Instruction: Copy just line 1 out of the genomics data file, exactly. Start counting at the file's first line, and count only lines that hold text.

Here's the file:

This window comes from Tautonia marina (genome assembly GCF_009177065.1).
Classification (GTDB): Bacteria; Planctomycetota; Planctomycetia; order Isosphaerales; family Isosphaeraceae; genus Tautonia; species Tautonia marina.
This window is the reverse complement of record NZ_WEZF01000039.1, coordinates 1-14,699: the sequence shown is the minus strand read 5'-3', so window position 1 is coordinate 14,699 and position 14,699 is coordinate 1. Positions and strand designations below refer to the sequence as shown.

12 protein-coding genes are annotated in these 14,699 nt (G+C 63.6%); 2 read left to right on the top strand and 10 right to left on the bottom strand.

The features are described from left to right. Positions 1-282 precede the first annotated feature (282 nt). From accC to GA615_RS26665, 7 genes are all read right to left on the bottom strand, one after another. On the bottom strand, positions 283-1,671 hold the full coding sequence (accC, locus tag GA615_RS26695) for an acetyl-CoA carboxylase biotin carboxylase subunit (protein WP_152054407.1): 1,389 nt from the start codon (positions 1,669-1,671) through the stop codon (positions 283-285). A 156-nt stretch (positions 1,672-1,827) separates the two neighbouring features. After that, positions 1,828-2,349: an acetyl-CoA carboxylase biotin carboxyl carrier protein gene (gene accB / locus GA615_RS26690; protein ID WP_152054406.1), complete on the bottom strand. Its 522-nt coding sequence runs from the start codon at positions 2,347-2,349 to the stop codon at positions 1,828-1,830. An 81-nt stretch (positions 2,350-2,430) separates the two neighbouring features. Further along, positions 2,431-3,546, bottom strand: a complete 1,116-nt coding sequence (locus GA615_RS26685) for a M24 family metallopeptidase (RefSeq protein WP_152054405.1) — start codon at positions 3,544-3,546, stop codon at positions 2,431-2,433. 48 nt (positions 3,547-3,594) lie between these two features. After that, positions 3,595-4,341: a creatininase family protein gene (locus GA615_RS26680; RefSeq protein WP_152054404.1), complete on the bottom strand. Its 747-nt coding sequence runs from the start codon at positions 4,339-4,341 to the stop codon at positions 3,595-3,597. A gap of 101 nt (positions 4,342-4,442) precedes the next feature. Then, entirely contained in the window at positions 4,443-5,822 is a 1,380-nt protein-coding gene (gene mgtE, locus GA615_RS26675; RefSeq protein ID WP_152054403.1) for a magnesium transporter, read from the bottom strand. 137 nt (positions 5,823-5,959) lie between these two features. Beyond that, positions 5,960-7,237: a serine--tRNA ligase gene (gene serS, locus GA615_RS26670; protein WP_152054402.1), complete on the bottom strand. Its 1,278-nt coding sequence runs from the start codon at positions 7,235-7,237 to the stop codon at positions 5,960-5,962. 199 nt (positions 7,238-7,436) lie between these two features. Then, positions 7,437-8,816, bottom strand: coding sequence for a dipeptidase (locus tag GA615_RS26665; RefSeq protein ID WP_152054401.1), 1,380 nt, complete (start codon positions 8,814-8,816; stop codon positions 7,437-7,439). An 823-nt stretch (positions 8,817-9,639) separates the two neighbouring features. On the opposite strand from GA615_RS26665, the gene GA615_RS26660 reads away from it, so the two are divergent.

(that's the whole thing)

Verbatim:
This window comes from Tautonia marina (genome assembly GCF_009177065.1).